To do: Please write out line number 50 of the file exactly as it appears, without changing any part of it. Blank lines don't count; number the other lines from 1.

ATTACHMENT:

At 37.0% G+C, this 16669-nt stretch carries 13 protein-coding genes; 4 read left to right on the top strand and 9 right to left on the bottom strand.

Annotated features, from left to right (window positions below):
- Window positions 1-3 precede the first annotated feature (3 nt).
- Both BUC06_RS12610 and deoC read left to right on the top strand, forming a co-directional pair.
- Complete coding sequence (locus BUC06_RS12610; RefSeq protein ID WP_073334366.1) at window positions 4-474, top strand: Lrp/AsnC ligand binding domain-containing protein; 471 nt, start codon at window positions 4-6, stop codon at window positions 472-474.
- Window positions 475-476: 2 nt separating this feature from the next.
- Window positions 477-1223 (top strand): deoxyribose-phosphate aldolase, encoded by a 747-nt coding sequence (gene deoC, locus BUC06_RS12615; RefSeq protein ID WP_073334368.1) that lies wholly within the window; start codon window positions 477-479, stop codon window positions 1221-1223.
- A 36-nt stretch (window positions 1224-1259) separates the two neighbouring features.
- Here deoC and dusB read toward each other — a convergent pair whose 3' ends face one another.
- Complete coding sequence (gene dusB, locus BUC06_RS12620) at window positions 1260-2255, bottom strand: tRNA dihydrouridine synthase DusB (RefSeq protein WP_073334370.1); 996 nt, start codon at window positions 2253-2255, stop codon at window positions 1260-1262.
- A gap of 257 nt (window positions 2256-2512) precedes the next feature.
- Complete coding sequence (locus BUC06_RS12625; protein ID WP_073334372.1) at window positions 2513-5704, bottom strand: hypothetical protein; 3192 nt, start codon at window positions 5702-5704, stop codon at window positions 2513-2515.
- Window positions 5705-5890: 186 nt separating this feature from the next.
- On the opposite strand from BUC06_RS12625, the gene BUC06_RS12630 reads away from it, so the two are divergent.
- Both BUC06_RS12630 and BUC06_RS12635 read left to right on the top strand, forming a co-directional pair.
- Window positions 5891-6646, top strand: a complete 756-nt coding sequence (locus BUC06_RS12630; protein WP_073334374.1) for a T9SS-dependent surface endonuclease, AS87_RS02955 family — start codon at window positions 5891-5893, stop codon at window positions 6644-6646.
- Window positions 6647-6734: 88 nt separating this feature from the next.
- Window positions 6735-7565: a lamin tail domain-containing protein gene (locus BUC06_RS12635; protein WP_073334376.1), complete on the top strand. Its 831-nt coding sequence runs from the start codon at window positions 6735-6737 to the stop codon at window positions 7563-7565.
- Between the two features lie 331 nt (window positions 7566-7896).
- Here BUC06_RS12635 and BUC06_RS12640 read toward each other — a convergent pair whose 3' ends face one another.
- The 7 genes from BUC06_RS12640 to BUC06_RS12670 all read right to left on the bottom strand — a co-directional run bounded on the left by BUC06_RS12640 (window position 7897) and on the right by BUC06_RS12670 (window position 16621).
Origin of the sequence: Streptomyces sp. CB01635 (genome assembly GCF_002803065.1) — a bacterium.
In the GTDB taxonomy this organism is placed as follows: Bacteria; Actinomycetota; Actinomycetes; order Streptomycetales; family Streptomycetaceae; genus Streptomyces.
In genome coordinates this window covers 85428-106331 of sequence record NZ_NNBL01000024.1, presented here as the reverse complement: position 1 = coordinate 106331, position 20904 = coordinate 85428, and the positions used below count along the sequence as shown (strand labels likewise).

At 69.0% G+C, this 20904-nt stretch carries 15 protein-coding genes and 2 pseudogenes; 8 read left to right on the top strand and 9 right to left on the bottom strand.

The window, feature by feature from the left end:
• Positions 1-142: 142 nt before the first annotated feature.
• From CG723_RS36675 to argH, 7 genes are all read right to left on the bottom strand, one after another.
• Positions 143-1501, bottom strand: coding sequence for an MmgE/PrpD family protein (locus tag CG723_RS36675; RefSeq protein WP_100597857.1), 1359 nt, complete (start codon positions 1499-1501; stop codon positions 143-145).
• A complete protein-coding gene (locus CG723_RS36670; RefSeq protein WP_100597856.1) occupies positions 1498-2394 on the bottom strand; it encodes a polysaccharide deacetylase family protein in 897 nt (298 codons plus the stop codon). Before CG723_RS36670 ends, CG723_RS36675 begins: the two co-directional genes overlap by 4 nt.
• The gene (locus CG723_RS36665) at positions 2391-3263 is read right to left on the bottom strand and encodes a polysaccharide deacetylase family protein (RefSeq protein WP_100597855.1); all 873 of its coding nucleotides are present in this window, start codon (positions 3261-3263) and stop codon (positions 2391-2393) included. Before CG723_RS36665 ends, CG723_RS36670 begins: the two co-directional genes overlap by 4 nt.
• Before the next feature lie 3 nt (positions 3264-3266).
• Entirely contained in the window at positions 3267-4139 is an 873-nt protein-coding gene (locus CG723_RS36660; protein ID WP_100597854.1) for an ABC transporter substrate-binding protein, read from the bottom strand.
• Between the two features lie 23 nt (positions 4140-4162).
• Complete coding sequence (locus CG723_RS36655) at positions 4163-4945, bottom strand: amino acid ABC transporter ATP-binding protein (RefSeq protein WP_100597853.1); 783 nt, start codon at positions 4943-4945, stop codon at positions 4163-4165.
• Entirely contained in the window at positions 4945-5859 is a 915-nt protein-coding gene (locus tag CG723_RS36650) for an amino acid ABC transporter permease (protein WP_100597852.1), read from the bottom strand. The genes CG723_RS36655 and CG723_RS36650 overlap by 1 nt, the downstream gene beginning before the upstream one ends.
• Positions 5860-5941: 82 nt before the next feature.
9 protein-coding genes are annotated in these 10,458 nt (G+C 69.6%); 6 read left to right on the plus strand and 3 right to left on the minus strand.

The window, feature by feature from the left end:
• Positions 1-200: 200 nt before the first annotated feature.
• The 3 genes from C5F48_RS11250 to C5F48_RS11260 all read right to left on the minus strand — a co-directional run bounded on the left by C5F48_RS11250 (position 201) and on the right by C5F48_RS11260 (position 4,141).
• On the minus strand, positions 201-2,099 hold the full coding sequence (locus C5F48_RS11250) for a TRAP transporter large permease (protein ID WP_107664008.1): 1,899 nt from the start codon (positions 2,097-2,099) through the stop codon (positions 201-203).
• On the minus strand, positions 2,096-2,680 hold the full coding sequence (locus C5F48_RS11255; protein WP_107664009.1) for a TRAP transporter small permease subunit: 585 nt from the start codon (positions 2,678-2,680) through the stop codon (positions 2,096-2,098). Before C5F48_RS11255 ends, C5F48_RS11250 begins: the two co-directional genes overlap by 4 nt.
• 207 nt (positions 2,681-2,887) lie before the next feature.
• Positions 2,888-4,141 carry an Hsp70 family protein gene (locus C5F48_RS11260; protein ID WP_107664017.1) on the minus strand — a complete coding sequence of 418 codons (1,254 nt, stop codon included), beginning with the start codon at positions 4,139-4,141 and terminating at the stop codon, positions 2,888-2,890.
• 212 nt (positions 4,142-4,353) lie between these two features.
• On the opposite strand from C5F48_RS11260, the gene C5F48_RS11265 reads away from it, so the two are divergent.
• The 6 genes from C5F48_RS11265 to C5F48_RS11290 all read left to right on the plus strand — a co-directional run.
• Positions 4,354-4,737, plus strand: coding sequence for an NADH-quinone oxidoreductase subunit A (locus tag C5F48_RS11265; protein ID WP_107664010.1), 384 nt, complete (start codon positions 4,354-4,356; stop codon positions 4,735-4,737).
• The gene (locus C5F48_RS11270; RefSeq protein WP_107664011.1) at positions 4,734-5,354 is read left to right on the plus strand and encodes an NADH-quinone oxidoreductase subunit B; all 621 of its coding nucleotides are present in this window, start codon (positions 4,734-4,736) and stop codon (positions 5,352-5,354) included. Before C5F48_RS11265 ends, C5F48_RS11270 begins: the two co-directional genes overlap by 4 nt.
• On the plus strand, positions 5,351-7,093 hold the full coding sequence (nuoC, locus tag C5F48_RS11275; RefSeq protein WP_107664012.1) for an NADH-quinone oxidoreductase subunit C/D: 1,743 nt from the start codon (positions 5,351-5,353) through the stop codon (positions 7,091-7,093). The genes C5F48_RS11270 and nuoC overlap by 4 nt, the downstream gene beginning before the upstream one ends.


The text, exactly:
• The gene (locus C5F48_RS11270; RefSeq protein WP_107664011.1) at positions 4,734-5,354 is read left to right on the plus strand and encodes an NADH-quinone oxidoreductase subunit B; all 621 of its coding nucleotides are present in this window, start codon (positions 4,734-4,736) and stop codon (positions 5,352-5,354) included. Before C5F48_RS11265 ends, C5F48_RS11270 begins: the two co-directional genes overlap by 4 nt.